This project was initiated to assess migrating and wintering bird use of lands
enrolled in the Natural Resources Conservation Service’s (NRCS) Migratory Bird Habitat
Initiative (MBHI). The MBHI program was developed in response to the Deepwater
Horizon oil spill in 2010, with the goal of improving/creating habitat for waterbirds
affected by the spill. In collaboration with the University of Delaware (UDEL), we used
weather surveillance radar data (Sieges 2014), portable marine radar data, thermal
infrared images, and visual observations to assess bird use of MBHI easements.
Migrating and wintering birds routinely make synchronous flights near dusk (e.g.,
departure during migration, feeding flights during winter). Weather radars readily detect
birds at the onset of these flights and have proven to be useful remote sensing tools for
assessing bird-habitat relations during migration and determining the response of
wintering waterfowl to wetland restoration (e.g., Wetlands Reserve Program lands).
However, ground-truthing is required to identify radar echoes to species or species group.
We designed a field study to ground-truth a larger-scale, weather radar assessment of bird
use of MBHI sites in southwest Louisiana. We examined seasonal bird use of MBHI
fields in fall, winter, and spring of 2011-2012. To assess diurnal use, we conducted total
area surveys of MBHI sites in the afternoon, collecting data on bird species composition,
abundance, behavior, and habitat use. In the evenings, we quantified bird activity at the
MBHI easements and described flight behavior (i.e., birds landing in, departing from,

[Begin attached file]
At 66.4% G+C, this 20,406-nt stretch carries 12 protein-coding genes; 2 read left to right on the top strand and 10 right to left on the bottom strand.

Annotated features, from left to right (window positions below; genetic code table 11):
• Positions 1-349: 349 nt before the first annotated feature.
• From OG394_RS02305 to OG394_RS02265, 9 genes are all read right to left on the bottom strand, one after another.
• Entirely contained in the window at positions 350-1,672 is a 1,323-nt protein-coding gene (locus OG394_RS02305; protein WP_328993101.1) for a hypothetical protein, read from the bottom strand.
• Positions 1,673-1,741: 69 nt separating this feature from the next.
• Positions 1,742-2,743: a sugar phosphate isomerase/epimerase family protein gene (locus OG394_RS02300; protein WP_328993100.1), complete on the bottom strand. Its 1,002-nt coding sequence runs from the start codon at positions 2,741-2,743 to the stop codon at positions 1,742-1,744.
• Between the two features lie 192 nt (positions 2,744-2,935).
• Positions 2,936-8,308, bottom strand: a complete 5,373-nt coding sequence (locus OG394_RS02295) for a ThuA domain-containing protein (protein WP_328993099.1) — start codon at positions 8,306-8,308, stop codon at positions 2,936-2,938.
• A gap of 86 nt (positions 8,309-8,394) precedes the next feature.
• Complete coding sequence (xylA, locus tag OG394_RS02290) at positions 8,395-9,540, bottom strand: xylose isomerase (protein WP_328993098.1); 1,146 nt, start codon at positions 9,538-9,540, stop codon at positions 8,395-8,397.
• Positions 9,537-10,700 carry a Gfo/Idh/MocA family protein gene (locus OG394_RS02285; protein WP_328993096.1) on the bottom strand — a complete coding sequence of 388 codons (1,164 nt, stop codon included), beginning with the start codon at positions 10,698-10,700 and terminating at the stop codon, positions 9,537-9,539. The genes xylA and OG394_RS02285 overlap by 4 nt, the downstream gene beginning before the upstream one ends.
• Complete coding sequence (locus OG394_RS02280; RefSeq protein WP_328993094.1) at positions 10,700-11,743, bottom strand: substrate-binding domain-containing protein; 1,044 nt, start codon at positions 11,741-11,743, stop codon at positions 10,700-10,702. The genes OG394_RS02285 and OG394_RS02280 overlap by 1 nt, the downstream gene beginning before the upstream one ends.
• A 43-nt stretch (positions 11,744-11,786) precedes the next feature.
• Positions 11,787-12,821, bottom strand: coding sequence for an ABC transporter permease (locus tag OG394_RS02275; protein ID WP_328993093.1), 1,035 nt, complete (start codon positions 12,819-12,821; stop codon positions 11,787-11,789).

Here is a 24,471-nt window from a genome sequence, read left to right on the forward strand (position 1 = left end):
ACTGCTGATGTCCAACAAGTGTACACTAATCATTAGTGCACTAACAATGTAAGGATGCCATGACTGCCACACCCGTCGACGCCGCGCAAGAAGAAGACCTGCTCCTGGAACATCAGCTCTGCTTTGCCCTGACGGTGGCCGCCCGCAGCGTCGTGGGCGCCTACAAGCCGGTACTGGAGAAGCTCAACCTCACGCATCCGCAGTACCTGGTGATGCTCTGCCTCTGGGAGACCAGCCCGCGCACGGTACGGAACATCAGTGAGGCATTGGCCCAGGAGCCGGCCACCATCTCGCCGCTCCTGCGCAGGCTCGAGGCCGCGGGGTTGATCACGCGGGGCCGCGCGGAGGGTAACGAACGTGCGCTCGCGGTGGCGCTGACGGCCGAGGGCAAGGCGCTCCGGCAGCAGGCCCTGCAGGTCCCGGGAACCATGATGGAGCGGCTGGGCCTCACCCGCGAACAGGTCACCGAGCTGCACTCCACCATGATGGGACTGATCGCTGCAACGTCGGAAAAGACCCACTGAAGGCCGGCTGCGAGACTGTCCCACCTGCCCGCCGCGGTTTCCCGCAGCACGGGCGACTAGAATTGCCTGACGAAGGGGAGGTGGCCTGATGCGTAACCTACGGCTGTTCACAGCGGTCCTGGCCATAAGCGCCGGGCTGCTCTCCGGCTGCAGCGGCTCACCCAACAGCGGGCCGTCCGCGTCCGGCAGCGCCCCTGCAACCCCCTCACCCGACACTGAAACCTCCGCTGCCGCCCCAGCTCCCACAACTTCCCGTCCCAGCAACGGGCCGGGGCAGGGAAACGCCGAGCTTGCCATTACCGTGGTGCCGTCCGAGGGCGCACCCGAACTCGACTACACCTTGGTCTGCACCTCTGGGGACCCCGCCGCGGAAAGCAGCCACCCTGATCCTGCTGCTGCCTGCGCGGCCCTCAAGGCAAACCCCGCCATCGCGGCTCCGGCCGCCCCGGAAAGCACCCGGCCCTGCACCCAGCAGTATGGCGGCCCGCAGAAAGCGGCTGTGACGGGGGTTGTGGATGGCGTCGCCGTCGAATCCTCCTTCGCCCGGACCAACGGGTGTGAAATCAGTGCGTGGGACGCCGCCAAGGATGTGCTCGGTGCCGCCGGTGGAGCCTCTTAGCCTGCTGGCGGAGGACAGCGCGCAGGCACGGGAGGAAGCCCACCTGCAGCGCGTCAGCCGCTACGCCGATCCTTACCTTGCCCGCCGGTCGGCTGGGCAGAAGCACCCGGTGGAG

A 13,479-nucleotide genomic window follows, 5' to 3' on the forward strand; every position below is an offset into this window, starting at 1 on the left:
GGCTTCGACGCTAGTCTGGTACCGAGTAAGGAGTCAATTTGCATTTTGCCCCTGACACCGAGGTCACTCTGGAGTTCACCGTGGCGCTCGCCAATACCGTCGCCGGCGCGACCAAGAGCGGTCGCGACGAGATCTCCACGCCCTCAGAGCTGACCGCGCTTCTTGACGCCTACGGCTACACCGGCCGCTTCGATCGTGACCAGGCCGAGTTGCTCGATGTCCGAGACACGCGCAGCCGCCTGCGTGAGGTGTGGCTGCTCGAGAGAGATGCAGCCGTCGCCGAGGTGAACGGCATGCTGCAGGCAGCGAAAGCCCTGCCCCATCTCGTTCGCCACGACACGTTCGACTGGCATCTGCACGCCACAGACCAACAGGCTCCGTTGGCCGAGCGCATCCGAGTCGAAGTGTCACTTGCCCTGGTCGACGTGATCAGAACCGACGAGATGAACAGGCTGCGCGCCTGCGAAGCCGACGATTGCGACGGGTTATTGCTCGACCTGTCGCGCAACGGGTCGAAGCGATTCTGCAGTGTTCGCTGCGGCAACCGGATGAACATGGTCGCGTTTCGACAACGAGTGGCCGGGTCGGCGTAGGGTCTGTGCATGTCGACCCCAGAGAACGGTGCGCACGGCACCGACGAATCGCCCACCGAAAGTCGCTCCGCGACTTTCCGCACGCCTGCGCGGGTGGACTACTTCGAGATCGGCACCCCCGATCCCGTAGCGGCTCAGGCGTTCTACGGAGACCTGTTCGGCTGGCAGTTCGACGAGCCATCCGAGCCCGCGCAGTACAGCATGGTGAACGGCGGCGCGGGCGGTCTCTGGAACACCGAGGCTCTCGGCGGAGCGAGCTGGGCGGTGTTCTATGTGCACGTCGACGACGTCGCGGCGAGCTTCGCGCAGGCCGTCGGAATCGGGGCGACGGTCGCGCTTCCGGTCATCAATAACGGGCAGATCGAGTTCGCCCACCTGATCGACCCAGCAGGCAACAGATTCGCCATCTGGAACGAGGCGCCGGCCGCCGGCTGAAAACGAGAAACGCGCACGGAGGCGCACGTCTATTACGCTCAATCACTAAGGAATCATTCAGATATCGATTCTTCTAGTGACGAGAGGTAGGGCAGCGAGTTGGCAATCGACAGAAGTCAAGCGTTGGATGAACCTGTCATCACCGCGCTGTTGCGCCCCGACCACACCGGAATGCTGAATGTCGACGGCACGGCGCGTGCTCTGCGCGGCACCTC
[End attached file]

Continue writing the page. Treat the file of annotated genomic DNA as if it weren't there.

circling, or flying over the MBHI tract). Our field sampling captured the onset of evening
flights and spanned the period of collection of the weather radar data analyzed. Pre- and
post-dusk surveys were conducted using a portable radar system and a thermal infrared
Landbirds, shorebirds, and wading birds were commonly found on MBHI fields
during diurnal surveys in the fall. Ducks (breeding and early migrating species) were also
detected on diurnal surveys, but were less abundant than the previously mentioned taxa.
Wading birds were the most abundant taxa observed during evening surveys up to 5 min
before dusk when their numbers declined and duck densities increased. Ducks accounted
for 64.0% of all birds detected from 0-5 min before dusk. Most ducks observed at that time were flyovers (71.4%), but circling (9.2%), departing (12.1%), and landing birds
(7.4%) were also detected.
In fall, the portable radar system detected two peaks in bird movement: one
shortly before sunset and a second shortly after dusk. The later movement began just
before dusk, peaked approximately 9 min after dusk, and concluded within 20 min after
dusk. The flight headings of birds changed in relation to time from dusk. In general, the
majority of targets flew towards the southwest before dusk and towards the northeast
after dusk. The change in flight direction pre- and post-dusk may be related to
movements dominated by migratory versus local flight.
In winter, ducks, shorebirds, wading birds, and landbirds were the most abundant
taxa in diurnal surveys. Geese were abundant at times, but their frequency of occurrence
and densities were highly variable. The majority of ducks, shorebirds, and wading birds
were observed feeding in MBHI fields. Landbirds and geese were more commonly seen